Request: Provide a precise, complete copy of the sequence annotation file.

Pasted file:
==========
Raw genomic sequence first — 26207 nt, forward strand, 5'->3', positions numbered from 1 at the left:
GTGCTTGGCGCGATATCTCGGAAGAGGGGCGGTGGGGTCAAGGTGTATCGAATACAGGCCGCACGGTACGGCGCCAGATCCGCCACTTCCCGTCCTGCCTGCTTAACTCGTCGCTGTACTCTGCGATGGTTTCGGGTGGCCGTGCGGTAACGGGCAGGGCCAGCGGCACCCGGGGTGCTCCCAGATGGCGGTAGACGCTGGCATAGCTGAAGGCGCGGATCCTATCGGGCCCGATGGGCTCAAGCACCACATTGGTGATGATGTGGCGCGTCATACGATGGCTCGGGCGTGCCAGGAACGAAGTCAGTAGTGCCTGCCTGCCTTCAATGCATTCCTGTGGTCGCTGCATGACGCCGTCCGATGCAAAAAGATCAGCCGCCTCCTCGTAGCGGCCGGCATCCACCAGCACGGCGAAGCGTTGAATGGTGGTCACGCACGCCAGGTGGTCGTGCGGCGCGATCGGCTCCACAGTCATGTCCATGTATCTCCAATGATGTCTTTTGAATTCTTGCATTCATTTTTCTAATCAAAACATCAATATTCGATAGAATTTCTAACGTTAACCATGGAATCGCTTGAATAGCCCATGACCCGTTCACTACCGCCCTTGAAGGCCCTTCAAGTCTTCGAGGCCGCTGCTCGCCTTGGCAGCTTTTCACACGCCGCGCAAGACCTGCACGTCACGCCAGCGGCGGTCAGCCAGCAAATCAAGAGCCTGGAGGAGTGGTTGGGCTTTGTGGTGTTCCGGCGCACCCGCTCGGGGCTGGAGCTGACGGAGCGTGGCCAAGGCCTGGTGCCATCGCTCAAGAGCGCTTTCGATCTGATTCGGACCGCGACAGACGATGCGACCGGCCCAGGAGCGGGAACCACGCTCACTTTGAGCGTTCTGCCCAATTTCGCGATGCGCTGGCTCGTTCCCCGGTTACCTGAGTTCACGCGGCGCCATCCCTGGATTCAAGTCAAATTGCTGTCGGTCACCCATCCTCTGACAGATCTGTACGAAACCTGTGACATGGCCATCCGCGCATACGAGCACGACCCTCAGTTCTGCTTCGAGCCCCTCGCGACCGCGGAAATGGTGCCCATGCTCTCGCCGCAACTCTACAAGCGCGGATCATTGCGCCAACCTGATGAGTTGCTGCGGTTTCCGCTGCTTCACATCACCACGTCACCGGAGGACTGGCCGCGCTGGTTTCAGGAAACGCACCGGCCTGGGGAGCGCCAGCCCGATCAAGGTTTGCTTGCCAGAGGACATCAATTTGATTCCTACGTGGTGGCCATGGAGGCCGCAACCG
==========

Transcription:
Raw genomic sequence first — 26207 nt, forward strand, 5'->3', positions numbered from 1 at the left:
GTGCTTGGCGCGATATCTCGGAAGAGGGGCGGTGGGGTCAAGGTGTATCGAATACAGGCCGCACGGTACGGCGCCAGATCCGCCACTTCCCGTCCTGCCTGCTTAACTCGTCGCTGTACTCTGCGATGGTTTCGGGTGGCCGTGCGGTAACGGGCAGGGCCAGCGGCACCCGGGGTGCTCCCAGATGGCGGTAGACGCTGGCATAGCTGAAGGCGCGGATCCTATCGGGCCCGATGGGCTCAAGCACCACATTGGTGATGATGTGGCGCGTCATACGATGGCTCGGGCGTGCCAGGAACGAAGTCAGTAGTGCCTGCCTGCCTTCAATGCATTCCTGTGGTCGCTGCATGACGCCGTCCGATGCAAAAAGATCAGCCGCCTCCTCGTAGCGGCCGGCATCCACCAGCACGGCGAAGCGTTGAATGGTGGTCACGCACGCCAGGTGGTCGTGCGGCGCGATCGGCTCCACAGTCATGTCCATGTATCTCCAATGATGTCTTTTGAATTCTTGCATTCATTTTTCTAATCAAAACATCAATATTCGATAGAATTTCTAACGTTAACCATGGAATCGCTTGAATAGCCCATGACCCGTTCACTACCGCCCTTGAAGGCCCTTCAAGTCTTCGAGGCCGCTGCTCGCCTTGGCAGCTTTTCACACGCCGCGCAAGACCTGCACGTCACGCCAGCGGCGGTCAGCCAGCAAATCAAGAGCCTGGAGGAGTGGTTGGGCTTTGTGGTGTTCCGGCGCACCCGCTCGGGGCTGGAGCTGACGGAGCGTGGCCAAGGCCTGGTGCCATCGCTCAAGAGCGCTTTCGATCTGATTCGGACCGCGACAGACGATGCGACCGGCCCAGGAGCGGGAACCACGCTCACTTTGAGCGTTCTGCCCAATTTCGCGATGCGCTGGCTCGTTCCCCGGTTACCTGAGTTCACGCGGCGCCATCCCTGGATTCAAGTCAAATTGCTGTCGGTCACCCATCCTCTGACAGATCTGTACGAAACCTGTGACATGGCCATCCGCGCATACGAGCACGACCCTCAGTTCTGCTTCGAGCCCCTCGCGACCGCGGAAATGGTGCCCATGCTCTCGCCGCAACTCTACAAGCGCGGATCATTGCGCCAACCTGATGAGTTGCTGCGGTTTCCGCTGCTTCACATCACCACGTCACCGGAGGACTGGCCGCGCTGGTTTCAGGAAACGCACCGGCCTGGGGAGCGCCAGCCCGATCAAGGTTTGCTTGCCAGAGGACATCAATTTGATTCCTACGTGGTGGCCATGGAGGCCGCAACCG